June 21 each year marks National Indigenous Peoples Day. This is a day to honour and celebrate the traditions, customs and contributions of Canada’s First Nations, Inuit and Métis people and learn more about their history.
Last year, 12-year-old Mi’kmaw youth, Landyn Toney, made headlines as he walked over 195 km in honour of First Nations children and people impacted by Residential Schools in Canada. In Landyn’s “Journey of Awareness,” he raised over $46,000 to support Indigenous communities.
Following his walk, Landyn, his sister Mataya and his mother Marsha stopped by Parkland at the Gardens to speak with the residents. Yesterday, one year after their first visit, Parkland at the Gardens was honoured to host the family once again.
At 2 p.m., Landyn and his family led residents in a Treaty Walk as they walked down College Street in downtown Halifax. Following the walk, Marsha spoke to the residents about Freedom Day, the former Indian Residential School grounds in Shubenacadie, N.S., where Indigenous children from all over the Maritimes attended until the school closed in 1967. One of the survivors was Landyn’s great-grandmother.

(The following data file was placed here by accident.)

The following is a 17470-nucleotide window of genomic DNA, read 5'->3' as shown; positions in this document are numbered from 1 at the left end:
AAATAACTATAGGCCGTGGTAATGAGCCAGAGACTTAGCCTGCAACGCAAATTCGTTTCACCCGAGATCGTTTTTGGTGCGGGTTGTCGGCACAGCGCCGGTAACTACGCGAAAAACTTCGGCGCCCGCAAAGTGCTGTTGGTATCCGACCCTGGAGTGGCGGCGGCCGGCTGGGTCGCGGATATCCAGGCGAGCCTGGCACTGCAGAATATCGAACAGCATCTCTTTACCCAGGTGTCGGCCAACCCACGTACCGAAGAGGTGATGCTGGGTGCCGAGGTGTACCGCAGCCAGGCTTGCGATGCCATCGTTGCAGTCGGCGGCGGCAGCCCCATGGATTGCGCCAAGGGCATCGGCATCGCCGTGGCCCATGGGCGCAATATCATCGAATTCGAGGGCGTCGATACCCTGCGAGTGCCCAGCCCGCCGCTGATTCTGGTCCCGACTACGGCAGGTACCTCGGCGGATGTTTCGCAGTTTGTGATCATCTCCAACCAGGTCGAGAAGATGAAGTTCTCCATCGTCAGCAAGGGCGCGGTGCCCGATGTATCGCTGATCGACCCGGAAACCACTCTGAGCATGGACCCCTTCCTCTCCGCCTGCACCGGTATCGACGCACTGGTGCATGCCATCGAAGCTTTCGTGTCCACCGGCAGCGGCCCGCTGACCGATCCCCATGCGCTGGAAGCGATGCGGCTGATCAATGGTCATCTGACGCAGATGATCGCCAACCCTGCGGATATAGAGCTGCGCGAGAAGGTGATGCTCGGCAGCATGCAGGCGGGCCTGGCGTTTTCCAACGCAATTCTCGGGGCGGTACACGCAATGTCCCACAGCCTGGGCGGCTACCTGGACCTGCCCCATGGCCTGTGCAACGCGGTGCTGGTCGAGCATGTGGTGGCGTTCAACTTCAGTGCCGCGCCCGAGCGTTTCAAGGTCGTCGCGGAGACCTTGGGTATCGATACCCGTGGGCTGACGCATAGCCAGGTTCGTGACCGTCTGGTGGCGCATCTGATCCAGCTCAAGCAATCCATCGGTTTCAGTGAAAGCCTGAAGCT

Leading up to their second visit to the community, Parkland residents came together and raised $772 to donate to Landyn’s Journey of Awareness. Maureen Banyard, a resident at Parkland at the Gardens, led the efforts and presented Landyn with the cheque. Following the cheque presentation, residents and team members took part in a smudging ceremony performed by Landyn.
Wela’lioq Landyn, Mataya and Marsha for connecting with Parkland residents. We look forward to hosting you again next year.
For more information on First Nations, visit your local Friendship Centre. Find a location near you, here.Arrière